Akronites can expect much more in the way of entertainment starting in August.
The Akron Civic Theater has reached a deal with The East End— Akron’s redevelopment of the old Goodyear Tire and Rubber headquarters— enabling the Civic to take over programming and operations of The Goodyear Theater.
In addition to managing The Goodyear Theater, The Civic owns the Knight Stage. They also handle booking for Lock 3 and box office operations at EJ Thomas.
Live Nation will be handling the promotion of national and internationally touring acts at the Goodyear Theater.
Howard Parr, executive director at the Civic, is responsible for booking the 1,458 seat venue. He says the Goodyear Theater will be following the Civic’s general programming model.
“What you’ll see,” Parr says, “is a mix of nationally touring programs, along with community based local and regional programs.”
He estimates that 20-30% of the schedule at the Goodyear Theater will be out-of-town talent, while 60-70% will be homegrown, “everything from a local-regional band to a graduation or a dance recital.”
Bob Ovesny, vice president of portfolio management at Industrial Realty Group and point person for IRG at The East End, echoed Parr’s sentiment. “Local, for us, is the focus,” he says.
Between both venues, Akronites can expect more than just weekend events, Ovesny says. “We’re trying to have doors open and options for people now that restrictions are lifted, and people are able to congregate again.”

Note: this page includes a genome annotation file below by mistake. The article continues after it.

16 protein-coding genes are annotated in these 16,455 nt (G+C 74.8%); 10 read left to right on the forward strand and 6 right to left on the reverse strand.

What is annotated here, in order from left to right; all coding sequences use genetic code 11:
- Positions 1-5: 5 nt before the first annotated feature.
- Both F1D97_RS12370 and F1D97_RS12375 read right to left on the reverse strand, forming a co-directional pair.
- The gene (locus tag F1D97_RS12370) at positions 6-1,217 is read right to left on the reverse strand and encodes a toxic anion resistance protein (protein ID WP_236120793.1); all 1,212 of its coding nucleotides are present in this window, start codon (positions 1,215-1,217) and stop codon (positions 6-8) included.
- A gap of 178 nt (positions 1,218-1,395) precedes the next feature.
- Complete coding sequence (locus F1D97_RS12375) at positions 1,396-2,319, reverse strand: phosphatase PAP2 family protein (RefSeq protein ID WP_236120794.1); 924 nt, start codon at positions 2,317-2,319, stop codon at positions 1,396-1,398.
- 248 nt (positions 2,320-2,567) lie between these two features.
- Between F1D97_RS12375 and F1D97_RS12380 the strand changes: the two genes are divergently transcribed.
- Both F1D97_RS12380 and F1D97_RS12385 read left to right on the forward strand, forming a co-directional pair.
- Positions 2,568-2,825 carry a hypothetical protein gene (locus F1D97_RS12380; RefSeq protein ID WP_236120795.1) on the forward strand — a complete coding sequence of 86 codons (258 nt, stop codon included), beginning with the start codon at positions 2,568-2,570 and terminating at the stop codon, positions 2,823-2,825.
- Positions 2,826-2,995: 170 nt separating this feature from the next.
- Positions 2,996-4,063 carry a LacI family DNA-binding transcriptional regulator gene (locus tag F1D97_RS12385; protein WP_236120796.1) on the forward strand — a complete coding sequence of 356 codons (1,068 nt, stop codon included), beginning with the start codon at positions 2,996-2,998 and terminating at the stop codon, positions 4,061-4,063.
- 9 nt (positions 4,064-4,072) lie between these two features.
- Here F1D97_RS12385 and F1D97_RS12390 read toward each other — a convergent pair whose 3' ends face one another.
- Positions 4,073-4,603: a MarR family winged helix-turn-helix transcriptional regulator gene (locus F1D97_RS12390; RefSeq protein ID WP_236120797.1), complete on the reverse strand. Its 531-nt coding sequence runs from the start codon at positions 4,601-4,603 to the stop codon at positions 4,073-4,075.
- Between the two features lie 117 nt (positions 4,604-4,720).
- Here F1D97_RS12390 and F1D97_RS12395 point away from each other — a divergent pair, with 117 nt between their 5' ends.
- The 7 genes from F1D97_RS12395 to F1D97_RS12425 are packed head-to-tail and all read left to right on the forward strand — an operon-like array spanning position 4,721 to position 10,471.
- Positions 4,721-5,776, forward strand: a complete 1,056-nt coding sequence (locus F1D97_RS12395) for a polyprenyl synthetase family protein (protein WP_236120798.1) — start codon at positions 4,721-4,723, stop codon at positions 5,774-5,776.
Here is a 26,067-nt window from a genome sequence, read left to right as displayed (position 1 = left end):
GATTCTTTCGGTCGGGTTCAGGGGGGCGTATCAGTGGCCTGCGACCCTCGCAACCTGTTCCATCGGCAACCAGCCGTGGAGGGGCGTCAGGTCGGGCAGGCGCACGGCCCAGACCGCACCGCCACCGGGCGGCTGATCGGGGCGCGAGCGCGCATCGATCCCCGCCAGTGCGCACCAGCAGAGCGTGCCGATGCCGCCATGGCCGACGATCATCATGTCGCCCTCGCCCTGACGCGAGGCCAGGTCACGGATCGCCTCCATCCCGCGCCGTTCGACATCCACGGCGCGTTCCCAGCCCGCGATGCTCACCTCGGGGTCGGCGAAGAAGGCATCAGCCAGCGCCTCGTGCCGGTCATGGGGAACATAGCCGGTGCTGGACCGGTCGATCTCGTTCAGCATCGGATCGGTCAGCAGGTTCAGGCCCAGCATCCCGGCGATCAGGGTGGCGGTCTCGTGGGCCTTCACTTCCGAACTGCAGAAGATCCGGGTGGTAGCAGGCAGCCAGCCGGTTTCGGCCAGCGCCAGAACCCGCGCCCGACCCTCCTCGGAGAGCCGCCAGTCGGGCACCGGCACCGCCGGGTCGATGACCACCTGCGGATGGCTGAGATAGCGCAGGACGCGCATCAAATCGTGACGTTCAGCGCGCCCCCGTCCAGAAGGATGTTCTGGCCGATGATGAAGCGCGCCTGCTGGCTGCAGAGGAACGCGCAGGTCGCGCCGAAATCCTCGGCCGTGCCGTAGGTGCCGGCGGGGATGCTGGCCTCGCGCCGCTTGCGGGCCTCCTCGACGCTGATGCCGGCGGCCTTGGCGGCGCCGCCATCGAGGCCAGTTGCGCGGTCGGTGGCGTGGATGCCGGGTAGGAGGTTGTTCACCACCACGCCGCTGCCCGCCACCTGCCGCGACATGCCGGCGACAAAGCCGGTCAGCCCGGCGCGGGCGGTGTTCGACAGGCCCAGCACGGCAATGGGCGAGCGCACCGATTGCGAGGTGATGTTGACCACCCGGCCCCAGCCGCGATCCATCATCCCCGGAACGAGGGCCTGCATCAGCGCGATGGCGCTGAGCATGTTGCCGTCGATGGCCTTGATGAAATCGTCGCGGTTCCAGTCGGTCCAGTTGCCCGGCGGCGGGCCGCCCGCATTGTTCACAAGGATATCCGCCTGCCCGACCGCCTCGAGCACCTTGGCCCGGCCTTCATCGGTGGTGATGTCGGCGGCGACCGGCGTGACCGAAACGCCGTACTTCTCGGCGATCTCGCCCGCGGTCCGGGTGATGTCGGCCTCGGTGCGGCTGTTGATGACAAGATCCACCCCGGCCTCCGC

According to Parr, efficiency plays a key role in the partnership between the Civic and The East End, comparing the arrangement to Playhouse Square or Columbus Area Performing Arts. It’s easier, he says, to have multiple venues under the same leadership than it is to have separate operations.
Despite these different venues falling under a single administrative umbrella, Parr insists there’s no need to fear homogenization. The introduction of another venue under the Civic’s wing will instead increase the diversity of performers coming through Akron. Not that the current programming lacks variety, he points out.
“There are artists that will feel comfortable in a space [the size of the Goodyear Theater] that would not feel comfortable doing either Civic Theater or EJ Thomas,” says Parr. “We’ll see more artists playing in Akron as a result of having a venue that is right sized for them.”
Both Ovesny and Parr are refreshingly enthusiastic about providing the community with a place to showcase their talent, or gather together in celebration.“We want this to be the spot in Akron where everyone feels comfortable and anybody with any type of following can host an event,” Ovesny says.
Derek Kreider is a general assignment reporter and distribution manager for The Devil Strip.
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